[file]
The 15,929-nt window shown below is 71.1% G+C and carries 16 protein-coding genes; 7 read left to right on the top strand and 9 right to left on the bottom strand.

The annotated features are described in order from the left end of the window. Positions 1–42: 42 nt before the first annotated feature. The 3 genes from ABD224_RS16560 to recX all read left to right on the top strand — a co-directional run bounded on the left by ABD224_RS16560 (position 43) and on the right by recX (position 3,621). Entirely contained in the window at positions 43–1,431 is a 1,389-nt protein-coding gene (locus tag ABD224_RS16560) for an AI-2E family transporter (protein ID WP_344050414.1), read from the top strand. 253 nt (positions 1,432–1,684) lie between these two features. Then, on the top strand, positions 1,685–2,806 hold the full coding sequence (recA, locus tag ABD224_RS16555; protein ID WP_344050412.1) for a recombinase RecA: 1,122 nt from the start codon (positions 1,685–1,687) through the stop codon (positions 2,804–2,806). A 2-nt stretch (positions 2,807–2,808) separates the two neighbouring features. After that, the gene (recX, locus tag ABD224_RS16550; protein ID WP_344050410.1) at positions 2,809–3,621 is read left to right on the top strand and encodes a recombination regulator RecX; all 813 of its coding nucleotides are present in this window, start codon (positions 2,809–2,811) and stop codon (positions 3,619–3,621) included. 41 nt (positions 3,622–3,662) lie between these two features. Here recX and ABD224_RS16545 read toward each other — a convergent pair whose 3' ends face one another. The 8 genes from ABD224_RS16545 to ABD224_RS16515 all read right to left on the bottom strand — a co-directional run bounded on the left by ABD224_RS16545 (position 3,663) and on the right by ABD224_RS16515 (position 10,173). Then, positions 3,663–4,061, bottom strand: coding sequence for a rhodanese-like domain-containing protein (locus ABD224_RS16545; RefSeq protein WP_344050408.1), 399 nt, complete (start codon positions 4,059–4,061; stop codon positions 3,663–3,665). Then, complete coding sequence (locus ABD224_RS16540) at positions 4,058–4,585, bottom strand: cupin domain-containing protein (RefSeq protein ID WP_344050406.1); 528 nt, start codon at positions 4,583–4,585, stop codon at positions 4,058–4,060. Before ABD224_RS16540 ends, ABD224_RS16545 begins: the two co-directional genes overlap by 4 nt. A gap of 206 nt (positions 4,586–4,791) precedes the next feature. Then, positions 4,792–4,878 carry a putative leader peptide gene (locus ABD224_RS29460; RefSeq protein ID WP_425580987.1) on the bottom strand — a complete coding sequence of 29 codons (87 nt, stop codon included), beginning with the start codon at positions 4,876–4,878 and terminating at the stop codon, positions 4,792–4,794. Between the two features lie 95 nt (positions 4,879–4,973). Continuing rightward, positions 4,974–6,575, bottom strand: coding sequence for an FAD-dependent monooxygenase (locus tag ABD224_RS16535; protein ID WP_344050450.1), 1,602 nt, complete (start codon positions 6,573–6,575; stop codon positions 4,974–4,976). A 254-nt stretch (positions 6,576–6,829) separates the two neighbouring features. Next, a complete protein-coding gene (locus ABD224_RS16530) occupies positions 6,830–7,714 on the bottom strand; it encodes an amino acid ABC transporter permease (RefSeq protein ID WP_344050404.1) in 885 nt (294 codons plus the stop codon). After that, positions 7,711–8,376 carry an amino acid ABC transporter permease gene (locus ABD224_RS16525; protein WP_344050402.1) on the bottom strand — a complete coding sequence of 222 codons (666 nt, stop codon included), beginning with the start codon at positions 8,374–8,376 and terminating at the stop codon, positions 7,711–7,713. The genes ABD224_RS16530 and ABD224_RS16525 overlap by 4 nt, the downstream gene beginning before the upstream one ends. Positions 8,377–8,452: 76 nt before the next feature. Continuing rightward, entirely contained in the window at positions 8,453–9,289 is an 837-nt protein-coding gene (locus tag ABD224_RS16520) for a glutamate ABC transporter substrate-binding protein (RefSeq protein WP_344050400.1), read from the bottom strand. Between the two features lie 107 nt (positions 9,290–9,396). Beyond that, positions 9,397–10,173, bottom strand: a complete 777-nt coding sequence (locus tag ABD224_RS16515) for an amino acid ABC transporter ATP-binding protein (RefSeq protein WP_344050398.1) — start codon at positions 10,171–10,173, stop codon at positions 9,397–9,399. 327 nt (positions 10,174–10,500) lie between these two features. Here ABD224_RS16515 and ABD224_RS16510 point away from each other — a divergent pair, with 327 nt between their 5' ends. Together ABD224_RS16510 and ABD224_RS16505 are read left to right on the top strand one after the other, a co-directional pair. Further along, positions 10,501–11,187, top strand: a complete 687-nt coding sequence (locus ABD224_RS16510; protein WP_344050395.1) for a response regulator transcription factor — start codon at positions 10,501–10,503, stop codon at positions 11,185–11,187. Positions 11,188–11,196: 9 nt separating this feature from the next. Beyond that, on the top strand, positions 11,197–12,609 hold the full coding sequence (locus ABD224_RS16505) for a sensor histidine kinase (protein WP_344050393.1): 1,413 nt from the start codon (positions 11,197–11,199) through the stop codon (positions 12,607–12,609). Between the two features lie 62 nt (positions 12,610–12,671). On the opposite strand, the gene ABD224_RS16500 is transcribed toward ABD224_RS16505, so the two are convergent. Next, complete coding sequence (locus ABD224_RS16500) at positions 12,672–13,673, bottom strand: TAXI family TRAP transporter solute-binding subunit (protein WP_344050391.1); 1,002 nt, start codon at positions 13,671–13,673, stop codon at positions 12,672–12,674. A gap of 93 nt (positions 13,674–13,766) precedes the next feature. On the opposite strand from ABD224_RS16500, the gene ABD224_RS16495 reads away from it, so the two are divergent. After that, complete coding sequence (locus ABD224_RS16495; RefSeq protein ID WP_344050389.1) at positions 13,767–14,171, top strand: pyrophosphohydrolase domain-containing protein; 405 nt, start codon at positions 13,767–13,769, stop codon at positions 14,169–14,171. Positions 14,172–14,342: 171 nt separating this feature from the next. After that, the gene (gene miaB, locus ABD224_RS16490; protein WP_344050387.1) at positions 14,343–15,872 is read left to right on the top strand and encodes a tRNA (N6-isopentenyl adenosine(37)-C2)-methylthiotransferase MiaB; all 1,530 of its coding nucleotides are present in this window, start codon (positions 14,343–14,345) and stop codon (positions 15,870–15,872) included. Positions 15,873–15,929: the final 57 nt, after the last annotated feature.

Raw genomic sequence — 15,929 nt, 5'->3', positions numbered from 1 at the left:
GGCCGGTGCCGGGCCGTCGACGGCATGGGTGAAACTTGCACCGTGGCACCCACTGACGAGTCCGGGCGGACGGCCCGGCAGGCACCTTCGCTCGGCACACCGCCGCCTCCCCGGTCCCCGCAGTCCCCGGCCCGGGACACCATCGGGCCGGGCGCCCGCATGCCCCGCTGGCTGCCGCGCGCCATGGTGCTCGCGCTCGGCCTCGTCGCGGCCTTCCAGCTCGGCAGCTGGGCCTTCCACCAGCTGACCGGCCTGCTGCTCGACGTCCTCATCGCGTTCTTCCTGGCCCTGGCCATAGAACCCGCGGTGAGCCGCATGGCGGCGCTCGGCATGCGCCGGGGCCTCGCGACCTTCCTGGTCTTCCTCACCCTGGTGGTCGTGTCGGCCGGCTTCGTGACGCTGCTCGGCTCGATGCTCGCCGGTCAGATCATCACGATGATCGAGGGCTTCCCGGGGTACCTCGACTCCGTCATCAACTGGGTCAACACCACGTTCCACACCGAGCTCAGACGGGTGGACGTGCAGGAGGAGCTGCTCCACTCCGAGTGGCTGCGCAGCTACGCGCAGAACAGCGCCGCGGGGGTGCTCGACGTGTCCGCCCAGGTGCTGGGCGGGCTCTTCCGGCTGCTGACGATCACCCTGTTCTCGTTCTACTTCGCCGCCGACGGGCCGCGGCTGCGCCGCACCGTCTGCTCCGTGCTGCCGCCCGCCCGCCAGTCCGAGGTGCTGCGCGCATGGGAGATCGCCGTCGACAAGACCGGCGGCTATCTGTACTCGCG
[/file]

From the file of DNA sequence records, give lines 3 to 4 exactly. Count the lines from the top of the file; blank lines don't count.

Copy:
Raw genomic sequence — 15,929 nt, 5'->3', positions numbered from 1 at the left:
GGCCGGTGCCGGGCCGTCGACGGCATGGGTGAAACTTGCACCGTGGCACCCACTGACGAGTCCGGGCGGACGGCCCGGCAGGCACCTTCGCTCGGCACACCGCCGCCTCCCCGGTCCCCGCAGTCCCCGGCCCGGGACACCATCGGGCCGGGCGCCCGCATGCCCCGCTGGCTGCCGCGCGCCATGGTGCTCGCGCTCGGCCTCGTCGCGGCCTTCCAGCTCGGCAGCTGGGCCTTCCACCAGCTGACCGGCCTGCTGCTCGACGTCCTCATCGCGTTCTTCCTGGCCCTGGCCATAGAACCCGCGGTGAGCCGCATGGCGGCGCTCGGCATGCGCCGGGGCCTCGCGACCTTCCTGGTCTTCCTCACCCTGGTGGTCGTGTCGGCCGGCTTCGTGACGCTGCTCGGCTCGATGCTCGCCGGTCAGATCATCACGATGATCGAGGGCTTCCCGGGGTACCTCGACTCCGTCATCAACTGGGTCAACACCACGTTCCACACCGAGCTCAGACGGGTGGACGTGCAGGAGGAGCTGCTCCACTCCGAGTGGCTGCGCAGCTACGCGCAGAACAGCGCCGCGGGGGTGCTCGACGTGTCCGCCCAGGTGCTGGGCGGGCTCTTCCGGCTGCTGACGATCACCCTGTTCTCGTTCTACTTCGCCGCCGACGGGCCGCGGCTGCGCCGCACCGTCTGCTCCGTGCTGCCGCCCGCCCGCCAGTCCGAGGTGCTGCGCGCATGGGAGATCGCCGTCGACAAGACCGGCGGCTATCTGTACTCGCG